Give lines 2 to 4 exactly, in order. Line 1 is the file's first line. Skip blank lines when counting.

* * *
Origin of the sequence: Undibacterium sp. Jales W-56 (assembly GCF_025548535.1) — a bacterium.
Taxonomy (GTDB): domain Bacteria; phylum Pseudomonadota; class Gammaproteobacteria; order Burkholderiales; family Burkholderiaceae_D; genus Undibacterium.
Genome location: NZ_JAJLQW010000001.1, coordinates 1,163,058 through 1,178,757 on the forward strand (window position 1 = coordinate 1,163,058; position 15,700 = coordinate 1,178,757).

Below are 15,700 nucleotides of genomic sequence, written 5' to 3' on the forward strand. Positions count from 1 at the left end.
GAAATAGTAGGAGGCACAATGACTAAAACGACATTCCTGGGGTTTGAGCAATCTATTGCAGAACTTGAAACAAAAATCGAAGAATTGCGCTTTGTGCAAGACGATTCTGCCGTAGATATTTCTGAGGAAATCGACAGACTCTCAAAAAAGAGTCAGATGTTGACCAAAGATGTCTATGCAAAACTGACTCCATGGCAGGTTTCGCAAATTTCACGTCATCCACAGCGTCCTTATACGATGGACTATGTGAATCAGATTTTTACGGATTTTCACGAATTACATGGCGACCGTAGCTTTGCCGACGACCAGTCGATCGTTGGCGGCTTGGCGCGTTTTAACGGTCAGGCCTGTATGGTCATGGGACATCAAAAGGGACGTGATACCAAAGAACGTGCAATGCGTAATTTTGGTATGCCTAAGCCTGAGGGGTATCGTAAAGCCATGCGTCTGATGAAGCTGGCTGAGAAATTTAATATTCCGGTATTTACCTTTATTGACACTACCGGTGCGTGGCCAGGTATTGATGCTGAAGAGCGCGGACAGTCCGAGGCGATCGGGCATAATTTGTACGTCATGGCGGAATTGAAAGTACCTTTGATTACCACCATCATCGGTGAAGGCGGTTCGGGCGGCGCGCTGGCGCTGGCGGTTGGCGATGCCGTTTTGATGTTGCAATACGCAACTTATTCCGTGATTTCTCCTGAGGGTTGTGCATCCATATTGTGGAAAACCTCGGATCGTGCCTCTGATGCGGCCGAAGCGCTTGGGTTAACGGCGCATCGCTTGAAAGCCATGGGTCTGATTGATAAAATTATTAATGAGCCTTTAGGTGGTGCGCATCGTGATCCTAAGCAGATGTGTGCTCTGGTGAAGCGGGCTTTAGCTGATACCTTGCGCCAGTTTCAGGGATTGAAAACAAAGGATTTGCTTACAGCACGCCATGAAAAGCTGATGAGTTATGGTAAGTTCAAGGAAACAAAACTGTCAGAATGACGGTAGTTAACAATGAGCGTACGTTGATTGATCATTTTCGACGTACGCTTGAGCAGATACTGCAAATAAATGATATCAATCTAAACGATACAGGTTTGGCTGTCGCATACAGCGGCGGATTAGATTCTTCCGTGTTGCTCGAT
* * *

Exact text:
Taxonomy (GTDB): domain Bacteria; phylum Pseudomonadota; class Gammaproteobacteria; order Burkholderiales; family Burkholderiaceae_D; genus Undibacterium.
Genome location: NZ_JAJLQW010000001.1, coordinates 1,163,058 through 1,178,757 on the forward strand (window position 1 = coordinate 1,163,058; position 15,700 = coordinate 1,178,757).

Below are 15,700 nucleotides of genomic sequence, written 5' to 3' on the forward strand. Positions count from 1 at the left end.